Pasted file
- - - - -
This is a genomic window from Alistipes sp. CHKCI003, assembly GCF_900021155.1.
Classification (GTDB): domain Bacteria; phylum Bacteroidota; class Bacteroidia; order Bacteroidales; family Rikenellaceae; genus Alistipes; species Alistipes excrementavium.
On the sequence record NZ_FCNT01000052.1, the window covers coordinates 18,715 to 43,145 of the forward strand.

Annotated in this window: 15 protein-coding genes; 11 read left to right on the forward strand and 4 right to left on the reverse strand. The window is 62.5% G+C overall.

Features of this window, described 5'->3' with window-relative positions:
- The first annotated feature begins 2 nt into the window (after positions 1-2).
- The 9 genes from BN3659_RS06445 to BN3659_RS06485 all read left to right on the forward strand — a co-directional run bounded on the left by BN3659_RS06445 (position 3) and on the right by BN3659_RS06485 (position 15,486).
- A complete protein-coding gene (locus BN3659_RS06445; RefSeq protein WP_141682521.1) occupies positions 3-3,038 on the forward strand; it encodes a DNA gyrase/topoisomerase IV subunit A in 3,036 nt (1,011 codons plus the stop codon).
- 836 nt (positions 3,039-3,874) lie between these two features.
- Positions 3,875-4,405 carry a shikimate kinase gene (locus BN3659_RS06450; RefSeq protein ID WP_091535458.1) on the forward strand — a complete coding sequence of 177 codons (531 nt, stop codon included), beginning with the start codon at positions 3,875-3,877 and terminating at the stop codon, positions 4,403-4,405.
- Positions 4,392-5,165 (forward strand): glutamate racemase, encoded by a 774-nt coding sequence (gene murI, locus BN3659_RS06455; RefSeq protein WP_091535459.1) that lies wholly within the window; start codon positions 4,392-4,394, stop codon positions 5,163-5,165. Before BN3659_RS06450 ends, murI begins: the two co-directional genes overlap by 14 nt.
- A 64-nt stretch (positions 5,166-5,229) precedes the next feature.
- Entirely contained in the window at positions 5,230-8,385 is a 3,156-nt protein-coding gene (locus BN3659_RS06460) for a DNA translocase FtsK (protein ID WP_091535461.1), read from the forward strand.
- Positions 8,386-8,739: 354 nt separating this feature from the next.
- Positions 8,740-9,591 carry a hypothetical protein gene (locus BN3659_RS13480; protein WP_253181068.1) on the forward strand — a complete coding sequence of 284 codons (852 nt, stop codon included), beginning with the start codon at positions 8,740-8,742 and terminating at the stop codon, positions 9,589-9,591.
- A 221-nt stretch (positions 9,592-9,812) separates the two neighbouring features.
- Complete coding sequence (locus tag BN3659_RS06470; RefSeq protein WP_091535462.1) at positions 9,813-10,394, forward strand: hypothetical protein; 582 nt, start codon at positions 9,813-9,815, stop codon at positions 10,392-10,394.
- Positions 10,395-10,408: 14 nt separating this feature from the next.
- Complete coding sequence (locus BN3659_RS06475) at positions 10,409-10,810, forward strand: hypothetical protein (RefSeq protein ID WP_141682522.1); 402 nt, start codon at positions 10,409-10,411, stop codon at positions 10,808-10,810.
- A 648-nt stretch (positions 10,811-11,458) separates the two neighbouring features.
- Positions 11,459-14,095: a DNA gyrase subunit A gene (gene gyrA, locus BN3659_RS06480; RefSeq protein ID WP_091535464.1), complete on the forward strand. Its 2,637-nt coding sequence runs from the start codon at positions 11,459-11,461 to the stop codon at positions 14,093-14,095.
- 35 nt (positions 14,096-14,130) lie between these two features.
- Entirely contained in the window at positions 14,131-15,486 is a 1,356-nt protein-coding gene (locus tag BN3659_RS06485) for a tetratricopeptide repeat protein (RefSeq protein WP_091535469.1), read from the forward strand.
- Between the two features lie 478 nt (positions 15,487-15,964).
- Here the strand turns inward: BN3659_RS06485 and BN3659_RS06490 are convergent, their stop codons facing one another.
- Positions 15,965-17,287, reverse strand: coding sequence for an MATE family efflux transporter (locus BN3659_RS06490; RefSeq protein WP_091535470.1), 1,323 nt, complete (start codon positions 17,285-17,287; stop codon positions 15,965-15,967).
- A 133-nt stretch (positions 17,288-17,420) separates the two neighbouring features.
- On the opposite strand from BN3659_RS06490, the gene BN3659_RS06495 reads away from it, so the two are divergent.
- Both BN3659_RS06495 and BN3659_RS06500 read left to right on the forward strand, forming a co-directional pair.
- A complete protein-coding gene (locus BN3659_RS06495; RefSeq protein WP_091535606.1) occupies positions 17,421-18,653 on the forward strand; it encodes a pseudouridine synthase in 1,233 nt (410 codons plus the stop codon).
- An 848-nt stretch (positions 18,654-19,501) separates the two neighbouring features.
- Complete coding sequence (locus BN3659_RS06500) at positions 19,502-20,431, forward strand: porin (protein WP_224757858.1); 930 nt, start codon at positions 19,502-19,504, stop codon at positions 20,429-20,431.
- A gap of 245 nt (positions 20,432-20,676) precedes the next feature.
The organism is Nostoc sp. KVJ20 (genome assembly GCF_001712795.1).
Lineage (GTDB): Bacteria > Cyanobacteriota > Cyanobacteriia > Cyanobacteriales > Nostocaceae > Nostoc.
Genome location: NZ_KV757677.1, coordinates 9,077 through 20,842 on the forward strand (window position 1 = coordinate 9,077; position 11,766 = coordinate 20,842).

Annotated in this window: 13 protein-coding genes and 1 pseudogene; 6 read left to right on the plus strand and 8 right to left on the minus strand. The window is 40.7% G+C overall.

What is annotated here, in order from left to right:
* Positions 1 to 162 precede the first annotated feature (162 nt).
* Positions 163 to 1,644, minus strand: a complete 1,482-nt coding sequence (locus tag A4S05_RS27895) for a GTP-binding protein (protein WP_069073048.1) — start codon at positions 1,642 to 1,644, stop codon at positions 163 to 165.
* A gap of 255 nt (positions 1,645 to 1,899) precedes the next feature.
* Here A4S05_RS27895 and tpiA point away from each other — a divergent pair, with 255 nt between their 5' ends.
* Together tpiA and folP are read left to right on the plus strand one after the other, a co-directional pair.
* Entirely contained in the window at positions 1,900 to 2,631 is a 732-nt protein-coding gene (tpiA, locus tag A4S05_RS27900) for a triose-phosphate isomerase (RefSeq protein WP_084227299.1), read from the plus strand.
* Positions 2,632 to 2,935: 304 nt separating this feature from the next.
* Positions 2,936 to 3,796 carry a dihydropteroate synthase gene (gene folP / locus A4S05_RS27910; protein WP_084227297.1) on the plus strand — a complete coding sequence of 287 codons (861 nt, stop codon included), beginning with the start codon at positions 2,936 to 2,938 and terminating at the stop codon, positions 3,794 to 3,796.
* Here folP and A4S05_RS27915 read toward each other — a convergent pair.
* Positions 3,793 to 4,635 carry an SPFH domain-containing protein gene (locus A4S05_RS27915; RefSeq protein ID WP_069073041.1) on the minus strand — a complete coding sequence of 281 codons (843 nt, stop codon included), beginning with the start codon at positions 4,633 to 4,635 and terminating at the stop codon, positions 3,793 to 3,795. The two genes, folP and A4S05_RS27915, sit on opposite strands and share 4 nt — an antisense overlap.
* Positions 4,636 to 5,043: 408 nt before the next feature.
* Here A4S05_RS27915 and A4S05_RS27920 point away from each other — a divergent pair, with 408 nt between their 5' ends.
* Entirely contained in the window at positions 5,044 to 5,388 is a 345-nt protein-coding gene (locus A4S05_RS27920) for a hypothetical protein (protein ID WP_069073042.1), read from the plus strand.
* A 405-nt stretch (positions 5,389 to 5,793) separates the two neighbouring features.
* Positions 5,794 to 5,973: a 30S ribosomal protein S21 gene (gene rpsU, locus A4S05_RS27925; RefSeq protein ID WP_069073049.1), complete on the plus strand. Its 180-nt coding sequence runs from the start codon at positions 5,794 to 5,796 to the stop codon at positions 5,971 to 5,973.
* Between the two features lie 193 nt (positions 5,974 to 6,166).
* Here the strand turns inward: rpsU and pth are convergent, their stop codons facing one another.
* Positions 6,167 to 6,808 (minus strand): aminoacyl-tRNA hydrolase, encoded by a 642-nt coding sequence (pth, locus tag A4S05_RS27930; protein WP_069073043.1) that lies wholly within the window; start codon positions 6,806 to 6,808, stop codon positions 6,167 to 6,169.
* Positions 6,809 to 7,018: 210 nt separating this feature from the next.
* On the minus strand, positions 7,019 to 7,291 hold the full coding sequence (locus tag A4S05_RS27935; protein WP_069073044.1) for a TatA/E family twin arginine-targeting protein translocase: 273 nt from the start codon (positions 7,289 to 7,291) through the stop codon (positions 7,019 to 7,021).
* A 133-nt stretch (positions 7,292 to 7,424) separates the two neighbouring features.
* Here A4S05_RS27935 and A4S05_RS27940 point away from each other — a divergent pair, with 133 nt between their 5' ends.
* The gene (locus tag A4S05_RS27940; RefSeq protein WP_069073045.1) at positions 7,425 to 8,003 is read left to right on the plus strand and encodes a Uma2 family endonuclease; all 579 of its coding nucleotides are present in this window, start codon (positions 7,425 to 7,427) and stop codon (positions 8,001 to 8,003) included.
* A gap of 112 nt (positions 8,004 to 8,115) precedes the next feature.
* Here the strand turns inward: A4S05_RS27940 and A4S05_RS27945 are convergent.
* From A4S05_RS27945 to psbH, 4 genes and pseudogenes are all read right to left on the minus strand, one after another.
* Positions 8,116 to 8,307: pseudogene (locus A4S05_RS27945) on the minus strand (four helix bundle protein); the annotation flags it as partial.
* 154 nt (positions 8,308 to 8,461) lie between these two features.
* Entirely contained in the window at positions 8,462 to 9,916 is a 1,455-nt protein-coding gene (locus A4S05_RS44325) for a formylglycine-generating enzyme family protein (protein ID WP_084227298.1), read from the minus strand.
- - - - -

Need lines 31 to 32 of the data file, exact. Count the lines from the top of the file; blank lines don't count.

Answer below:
- An 848-nt stretch (positions 18,654-19,501) separates the two neighbouring features.
- Complete coding sequence (locus BN3659_RS06500) at positions 19,502-20,431, forward strand: porin (protein WP_224757858.1); 930 nt, start codon at positions 19,502-19,504, stop codon at positions 20,429-20,431.